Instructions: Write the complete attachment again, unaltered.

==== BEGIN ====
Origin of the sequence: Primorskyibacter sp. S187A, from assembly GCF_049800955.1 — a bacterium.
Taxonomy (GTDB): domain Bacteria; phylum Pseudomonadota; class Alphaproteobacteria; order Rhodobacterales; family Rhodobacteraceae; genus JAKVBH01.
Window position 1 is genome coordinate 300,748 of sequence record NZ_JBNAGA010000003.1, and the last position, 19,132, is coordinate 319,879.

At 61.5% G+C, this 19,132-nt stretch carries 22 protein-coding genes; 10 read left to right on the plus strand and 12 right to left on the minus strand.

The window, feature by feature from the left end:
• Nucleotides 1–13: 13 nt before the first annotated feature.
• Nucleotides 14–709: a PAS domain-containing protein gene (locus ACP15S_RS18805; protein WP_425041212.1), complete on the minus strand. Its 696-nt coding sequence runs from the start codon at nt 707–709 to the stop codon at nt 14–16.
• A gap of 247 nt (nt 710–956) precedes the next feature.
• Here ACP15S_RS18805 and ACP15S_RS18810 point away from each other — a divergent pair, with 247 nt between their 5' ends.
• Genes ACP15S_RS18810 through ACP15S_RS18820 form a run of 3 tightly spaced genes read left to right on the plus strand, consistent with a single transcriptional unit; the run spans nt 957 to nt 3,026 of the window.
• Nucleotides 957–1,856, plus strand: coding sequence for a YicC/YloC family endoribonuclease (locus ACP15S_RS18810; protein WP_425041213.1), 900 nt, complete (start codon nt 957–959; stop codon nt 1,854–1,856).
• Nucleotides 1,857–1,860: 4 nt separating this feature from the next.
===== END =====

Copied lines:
Origin of the sequence: Primorskyibacter sp. S187A, from assembly GCF_049800955.1 — a bacterium.
Taxonomy (GTDB): domain Bacteria; phylum Pseudomonadota; class Alphaproteobacteria; order Rhodobacterales; family Rhodobacteraceae; genus JAKVBH01.
Window position 1 is genome coordinate 300,748 of sequence record NZ_JBNAGA010000003.1, and the last position, 19,132, is coordinate 319,879.

At 61.5% G+C, this 19,132-nt stretch carries 22 protein-coding genes; 10 read left to right on the plus strand and 12 right to left on the minus strand.

The window, feature by feature from the left end:
• Nucleotides 1–13: 13 nt before the first annotated feature.
• Nucleotides 14–709: a PAS domain-containing protein gene (locus ACP15S_RS18805; protein WP_425041212.1), complete on the minus strand. Its 696-nt coding sequence runs from the start codon at nt 707–709 to the stop codon at nt 14–16.
• A gap of 247 nt (nt 710–956) precedes the next feature.
• Here ACP15S_RS18805 and ACP15S_RS18810 point away from each other — a divergent pair, with 247 nt between their 5' ends.
• Genes ACP15S_RS18810 through ACP15S_RS18820 form a run of 3 tightly spaced genes read left to right on the plus strand, consistent with a single transcriptional unit; the run spans nt 957 to nt 3,026 of the window.
• Nucleotides 957–1,856, plus strand: coding sequence for a YicC/YloC family endoribonuclease (locus ACP15S_RS18810; protein WP_425041213.1), 900 nt, complete (start codon nt 957–959; stop codon nt 1,854–1,856).
• Nucleotides 1,857–1,860: 4 nt separating this feature from the next.